Despite my general aversion to promoting other peoples’ stuff for my own gain (which is how it sometimes felt!), I also know a lot of people who are doing great things online, and I want to spread the word. And if I’m sharing great resources with my audience — resources I really love and use and enjoy myself — is there actually something wrong with getting some credit for sending buyers?

It was a mental conundrum, and one that I never really resolved. So I had “make my first affiliate sale” on my list of goals for 2015, and again for 2016, and then again for 2017. To be honest, I didn’t really think I would ever take this “goal” seriously enough to actually accomplish it, but I wasn’t ready to completely write off affiliate sales for good.

And then I found something I couldn’t NOT share

Two somethings, actually.

The best affiliate marketing, it turns out, is done when you are so completely enthusiastic about something that you’re practically bubbling over and wanting to shout about it from the rooftops.

So when two of these “somethings” hit my desk around the same time, I couldn’t not share them with my readers. I thought they’d be two fantastic resources and I really, really wanted to recommend them.

They both had affiliate programs attached, too. So I decided to sign up and see what happened.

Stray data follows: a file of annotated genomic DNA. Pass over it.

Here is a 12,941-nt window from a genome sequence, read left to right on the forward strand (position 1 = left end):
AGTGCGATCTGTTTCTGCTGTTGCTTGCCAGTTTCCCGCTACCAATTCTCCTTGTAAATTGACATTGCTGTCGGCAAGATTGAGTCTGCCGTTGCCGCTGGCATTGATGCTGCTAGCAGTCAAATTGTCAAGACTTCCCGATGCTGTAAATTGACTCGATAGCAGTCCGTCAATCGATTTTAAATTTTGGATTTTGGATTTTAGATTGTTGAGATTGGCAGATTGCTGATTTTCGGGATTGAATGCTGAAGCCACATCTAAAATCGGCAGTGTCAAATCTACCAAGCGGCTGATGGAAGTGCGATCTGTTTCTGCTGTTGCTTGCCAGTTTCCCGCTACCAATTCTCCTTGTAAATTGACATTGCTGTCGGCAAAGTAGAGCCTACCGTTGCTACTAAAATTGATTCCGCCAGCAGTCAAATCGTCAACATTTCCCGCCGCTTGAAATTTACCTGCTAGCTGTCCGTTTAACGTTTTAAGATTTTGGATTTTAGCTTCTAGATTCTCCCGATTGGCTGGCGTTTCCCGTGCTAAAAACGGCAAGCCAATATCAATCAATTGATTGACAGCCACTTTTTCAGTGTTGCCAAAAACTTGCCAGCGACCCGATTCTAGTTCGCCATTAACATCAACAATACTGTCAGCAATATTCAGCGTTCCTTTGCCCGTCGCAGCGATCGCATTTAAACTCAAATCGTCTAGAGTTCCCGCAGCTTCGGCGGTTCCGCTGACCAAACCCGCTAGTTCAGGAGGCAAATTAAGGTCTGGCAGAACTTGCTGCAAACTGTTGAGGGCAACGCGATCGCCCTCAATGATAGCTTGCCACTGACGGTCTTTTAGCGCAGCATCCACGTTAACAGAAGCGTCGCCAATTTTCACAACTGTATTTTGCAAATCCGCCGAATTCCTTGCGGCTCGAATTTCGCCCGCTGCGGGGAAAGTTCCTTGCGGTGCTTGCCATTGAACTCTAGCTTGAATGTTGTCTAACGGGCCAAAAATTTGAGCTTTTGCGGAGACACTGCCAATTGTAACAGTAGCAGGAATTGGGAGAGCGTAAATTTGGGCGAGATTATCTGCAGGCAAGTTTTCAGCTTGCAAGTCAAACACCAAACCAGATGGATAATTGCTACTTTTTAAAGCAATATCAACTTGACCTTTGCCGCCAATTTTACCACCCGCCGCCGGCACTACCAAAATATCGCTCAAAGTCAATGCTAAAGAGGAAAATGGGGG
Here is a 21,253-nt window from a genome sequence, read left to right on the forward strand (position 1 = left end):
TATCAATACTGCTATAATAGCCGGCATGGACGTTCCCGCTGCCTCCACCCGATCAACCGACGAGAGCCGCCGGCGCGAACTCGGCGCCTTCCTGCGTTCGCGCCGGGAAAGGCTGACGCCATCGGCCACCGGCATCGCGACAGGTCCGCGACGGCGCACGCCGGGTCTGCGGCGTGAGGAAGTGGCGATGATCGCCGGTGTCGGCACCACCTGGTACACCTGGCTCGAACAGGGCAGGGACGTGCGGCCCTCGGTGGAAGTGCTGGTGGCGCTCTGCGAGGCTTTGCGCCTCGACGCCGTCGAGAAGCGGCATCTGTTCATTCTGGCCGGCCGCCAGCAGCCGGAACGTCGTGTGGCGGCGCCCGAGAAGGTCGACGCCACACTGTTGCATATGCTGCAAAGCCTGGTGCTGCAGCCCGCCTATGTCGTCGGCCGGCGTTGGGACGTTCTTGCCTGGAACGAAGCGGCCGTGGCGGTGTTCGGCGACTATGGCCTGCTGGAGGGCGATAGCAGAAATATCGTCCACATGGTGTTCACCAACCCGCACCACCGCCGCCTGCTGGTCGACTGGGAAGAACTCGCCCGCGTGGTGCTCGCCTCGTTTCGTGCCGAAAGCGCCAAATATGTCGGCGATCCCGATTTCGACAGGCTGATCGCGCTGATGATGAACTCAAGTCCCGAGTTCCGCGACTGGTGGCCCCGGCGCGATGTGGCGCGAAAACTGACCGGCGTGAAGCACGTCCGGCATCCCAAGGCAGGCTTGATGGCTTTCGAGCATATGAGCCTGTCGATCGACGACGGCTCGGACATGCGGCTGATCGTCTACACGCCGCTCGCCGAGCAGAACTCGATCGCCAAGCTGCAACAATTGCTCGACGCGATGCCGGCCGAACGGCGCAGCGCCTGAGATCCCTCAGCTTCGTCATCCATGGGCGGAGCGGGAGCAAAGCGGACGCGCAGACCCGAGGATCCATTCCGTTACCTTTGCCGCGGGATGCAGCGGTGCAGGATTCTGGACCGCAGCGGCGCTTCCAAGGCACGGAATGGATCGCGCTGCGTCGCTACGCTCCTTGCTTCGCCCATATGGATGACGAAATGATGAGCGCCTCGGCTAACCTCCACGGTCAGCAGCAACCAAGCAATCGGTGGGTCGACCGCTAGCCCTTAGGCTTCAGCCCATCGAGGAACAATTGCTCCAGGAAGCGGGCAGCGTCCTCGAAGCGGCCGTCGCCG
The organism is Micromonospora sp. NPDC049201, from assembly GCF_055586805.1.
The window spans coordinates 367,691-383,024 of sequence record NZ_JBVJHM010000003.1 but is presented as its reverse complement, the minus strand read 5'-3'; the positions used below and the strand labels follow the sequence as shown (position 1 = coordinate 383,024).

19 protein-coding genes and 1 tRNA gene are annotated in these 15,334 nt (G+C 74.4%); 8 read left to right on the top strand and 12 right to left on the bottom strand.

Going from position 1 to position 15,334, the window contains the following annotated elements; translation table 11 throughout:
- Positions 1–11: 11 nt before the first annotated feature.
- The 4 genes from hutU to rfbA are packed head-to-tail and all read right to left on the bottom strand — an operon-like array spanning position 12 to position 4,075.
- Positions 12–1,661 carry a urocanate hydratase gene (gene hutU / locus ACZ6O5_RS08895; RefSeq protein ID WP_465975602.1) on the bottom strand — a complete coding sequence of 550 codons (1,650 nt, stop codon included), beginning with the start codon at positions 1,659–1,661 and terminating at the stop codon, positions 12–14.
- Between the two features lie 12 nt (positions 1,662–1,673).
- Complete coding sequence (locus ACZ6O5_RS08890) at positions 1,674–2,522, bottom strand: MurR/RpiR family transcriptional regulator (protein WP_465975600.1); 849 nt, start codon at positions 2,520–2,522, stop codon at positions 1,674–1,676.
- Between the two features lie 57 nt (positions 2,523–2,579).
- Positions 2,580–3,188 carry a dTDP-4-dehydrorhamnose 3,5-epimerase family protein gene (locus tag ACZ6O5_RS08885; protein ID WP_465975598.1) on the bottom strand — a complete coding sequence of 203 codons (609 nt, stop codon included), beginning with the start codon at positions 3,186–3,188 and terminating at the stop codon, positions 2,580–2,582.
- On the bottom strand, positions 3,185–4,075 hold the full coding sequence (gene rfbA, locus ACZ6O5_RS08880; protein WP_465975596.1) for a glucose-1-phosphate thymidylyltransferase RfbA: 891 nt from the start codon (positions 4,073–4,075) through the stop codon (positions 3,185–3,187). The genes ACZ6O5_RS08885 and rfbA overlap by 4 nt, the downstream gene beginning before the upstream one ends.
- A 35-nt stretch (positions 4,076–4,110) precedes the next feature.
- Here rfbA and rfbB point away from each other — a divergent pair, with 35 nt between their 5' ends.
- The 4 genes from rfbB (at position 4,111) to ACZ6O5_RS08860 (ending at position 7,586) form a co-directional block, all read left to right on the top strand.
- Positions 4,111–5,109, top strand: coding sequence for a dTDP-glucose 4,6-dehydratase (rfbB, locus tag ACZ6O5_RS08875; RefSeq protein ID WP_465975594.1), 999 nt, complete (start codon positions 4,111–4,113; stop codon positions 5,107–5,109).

A little bit of information about these two products:

  • Product 1: the Stay-at-Home Blueprint. The author is a friend of mine, and I really believe in her as a person and a writer. Plus she’s completely adorable and 100% committed to personal and professional integrity. I picked up her ebook to show my support, and then (because it’s in my professional niche) I actually read it, even though I’m not exactly the target audience. And, lo and behold, I LOVED it. It’s funny. It’s helpful. It’s relatable. It makes personal finance interesting and accessible and actually doable. It didn’t take long to realize that my readers would probably love it, too. Price tag: $10 (but at the time, it was on sale for $5)
  • Product 2: Disney Within Reach. The author is someone I stumbled across when I was looking around for recommendations for a travel agent who specializes in Disney World vacation. You see, my mom and her husband took my family and my brother’s family on this fabulous trip to Disney last year, and ever since then I have been off my rocker wanting to go back. Disney Within Reach is an instruction manual — a play-by-play system for finding ways to save money on Disney trips. Many of these methods can actually be funneled toward other goals, but it’s written from the perspective of getting to Disney World without paying full price. I’d read the author’s blog and by doing just some basic napkin math, I thought I could take my husband and kids to Disney World for a week and spend somewhere in the ballpark of $800 or so, all told. Pretty sweet, right?? Because a lot of my readers are also moms with young kids, I thought this guide would be a fantastic resource. The only catch: the lowest tier on the pricing package is $50, which is a lot of money to spend on an ebook, for a lot of people.

Drafting the “affiliate” email and getting the results